by Staff Writers
Tehran (AFP) July 27, 2017
Iran on Thursday "successfully" tested a satellite-launch rocket, days after warning Washington of a response to new US sanctions over the Islamic republic's ballistic missile programme, state television said.
It said the launch vehicle, named Simorgh after a bird in Iranian mythology, was capable of propelling a satellite weighing 250 kilograms (550 pounds) to an altitude of 500 kilometres (300 miles) above earth.
The launch marked the official inauguration of Iran's Imam Khomeini space centre, named after the late founder of the Islamic republic, built for sending satellites into space, the television said.
State television broadcast footage of the takeoff from the space centre in eastern Iran's Semnan province, the site of past such launches.
The centre, whose exact location was not disclosed, is on "an immense site used for the preparation, launch, control and guidance of all satellite launch vehicles", said the defence ministry which is in charge of Iran's space programme.
"We can do it," read a slogan on the rocket.
Western states suspect Iran of developing the technology capable of launching long-range ballistic missiles with conventional or nuclear payloads, a charge denied by Tehran which insists its space programme has purely peaceful aims.
Iran's four other launches of domestically produced satellites since 2009 have all sparked condemnation in the West.
Hours after Iran's latest announcement, the United States called the launch an act that undermined regional stability and said it appeared to violate UN Security Council resolutions.
"We consider that to be continued ballistic missile development," US State Department spokeswoman Heather Nauert told reporters. "We consider this to be provocative action."
Nauert added that if confirmed, the test could be a "violation of UN Security Council resolutions".
Tensions have mounted between Washington and Tehran, which severed diplomatic ties after Iran's 1979 Islamic revolution, since US President Donald Trump took office six months ago.
President Hassan Rouhani said Wednesday that Iran would respond in kind to any breach by the United States of a 2015 nuclear deal after the House of Representatives passed a new sanctions bill.
"If the enemy steps over part of the agreement, we will do the same, and if they step over the entire deal, we will do the same too," Rouhani said at a cabinet meeting.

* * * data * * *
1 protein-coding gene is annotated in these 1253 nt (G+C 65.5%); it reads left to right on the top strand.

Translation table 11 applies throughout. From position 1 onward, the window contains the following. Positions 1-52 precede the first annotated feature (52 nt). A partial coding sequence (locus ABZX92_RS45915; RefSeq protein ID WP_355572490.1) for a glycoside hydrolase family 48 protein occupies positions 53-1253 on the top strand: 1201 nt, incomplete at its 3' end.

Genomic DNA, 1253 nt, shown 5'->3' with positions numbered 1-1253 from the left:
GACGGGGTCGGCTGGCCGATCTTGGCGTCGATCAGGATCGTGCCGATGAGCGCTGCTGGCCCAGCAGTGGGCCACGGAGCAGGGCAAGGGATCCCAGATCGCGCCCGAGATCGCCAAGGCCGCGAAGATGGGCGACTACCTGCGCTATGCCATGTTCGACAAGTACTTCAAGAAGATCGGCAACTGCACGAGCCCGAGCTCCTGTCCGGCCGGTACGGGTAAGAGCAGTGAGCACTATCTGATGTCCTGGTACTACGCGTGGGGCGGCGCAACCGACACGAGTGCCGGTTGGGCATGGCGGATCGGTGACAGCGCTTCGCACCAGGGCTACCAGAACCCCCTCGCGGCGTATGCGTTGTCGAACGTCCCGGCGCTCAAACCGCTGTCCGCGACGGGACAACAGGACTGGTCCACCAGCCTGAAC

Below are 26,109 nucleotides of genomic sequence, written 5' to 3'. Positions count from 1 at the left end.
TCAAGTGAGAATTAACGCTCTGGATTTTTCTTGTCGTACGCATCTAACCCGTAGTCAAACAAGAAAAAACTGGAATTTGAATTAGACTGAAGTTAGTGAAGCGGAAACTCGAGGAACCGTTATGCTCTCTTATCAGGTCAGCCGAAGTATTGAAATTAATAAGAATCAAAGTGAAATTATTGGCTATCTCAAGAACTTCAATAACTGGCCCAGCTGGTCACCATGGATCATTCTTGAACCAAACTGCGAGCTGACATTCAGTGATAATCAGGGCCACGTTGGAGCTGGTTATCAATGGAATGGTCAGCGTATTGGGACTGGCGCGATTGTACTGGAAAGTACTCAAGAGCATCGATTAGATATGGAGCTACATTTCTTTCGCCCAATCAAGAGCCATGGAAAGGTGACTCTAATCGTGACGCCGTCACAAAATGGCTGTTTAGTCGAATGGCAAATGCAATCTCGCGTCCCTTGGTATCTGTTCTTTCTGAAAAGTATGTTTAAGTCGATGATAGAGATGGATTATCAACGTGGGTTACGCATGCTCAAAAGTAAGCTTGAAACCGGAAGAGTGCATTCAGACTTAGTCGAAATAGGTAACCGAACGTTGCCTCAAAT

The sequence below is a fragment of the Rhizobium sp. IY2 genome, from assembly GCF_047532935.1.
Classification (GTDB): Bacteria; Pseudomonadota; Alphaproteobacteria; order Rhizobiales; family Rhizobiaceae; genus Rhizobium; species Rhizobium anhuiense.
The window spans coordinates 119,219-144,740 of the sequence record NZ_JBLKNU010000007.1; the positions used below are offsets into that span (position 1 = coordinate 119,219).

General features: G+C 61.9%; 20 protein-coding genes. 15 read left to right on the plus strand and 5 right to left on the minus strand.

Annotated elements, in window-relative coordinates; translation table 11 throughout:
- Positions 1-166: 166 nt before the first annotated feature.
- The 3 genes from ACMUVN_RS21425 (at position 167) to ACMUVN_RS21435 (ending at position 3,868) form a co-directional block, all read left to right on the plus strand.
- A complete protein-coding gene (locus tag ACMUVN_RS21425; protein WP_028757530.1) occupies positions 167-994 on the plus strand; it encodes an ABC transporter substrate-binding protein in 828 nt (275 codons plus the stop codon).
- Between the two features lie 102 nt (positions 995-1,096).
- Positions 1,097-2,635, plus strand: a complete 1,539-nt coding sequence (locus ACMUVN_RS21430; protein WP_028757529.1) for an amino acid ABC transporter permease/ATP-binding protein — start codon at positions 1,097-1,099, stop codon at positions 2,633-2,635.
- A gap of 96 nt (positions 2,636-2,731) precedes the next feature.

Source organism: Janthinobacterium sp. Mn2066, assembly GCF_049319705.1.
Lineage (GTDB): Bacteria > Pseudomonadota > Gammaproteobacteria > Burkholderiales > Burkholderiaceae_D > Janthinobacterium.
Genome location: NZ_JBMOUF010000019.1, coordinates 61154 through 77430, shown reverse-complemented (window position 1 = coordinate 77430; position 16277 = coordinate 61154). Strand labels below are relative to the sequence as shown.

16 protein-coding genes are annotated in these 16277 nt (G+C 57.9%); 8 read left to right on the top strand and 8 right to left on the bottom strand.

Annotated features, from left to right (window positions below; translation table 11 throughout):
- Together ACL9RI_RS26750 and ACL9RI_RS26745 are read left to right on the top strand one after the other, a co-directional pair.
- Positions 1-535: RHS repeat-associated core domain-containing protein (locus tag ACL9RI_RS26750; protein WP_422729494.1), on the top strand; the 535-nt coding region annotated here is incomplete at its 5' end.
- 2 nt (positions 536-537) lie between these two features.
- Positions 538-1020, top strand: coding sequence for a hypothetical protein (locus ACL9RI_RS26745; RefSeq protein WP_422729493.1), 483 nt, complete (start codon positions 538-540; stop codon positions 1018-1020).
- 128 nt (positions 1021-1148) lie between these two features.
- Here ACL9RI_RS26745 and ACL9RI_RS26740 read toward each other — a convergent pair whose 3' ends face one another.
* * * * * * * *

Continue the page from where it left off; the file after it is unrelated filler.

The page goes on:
The Iranian parliament's national security and foreign affairs committee said it would hold an extraordinary session on Saturday to discuss its formal response.
The parliament voted earlier this month to fast-track a bill introduced in June that would increase funds for Iran's missile programme and Revolutionary Guards.
"We must always develop our defence capability and we will strengthen our defensive weapons regardless of the opinion of others," Rouhani said.
The US House passed a new sanctions bill on Tuesday targeting the Revolutionary Guards over its missile programme.
As part of its space programme, Iran has also sent two capsules into space, the first in February 2010 carrying a rat, tortoises and insects, and the other in January 2013 when a monkey was sent into space and returned to earth safely, according to official media.
Stennis Space Center MS (SPX) Jul 27, 2017
Aerojet Rocketdynehas tested its third RS-25 engine flight controller at NASA's Stennis Space Center in Mississippi. The RS-25 engine will propel America's next-generation heavy lift rocket, the Space Launch System (SLS), into space. The flight controller tested is slated to fly on the inaugural mission of the SLS which will propel the Orion capsule around the Moon and safely return ... read more
Rocket Science News at Space-Travel.Com
|The content herein, unless otherwise known to be public domain, are Copyright 1995-2017 - Space Media Network. All websites are published in Australia and are solely subject to Australian law and governed by Fair Use principals for news reporting and research purposes. AFP, UPI and IANS news wire stories are copyright Agence France-Presse, United Press International and Indo-Asia News Service. ESA news reports are copyright European Space Agency. All NASA sourced material is public domain. Additional copyrights may apply in whole or part to other bona fide parties. All articles labeled "by Staff Writers" include reports supplied to Space Media Network by industry news wires, PR agencies, corporate press officers and the like. Such articles are individually curated and edited by Space Media Network staff on the basis of the report's information value to our industry and professional readership. Advertising does not imply endorsement, agreement or approval of any opinions, statements or information provided by Space Media Network on any Web page published or hosted by Space Media Network. Privacy Statement|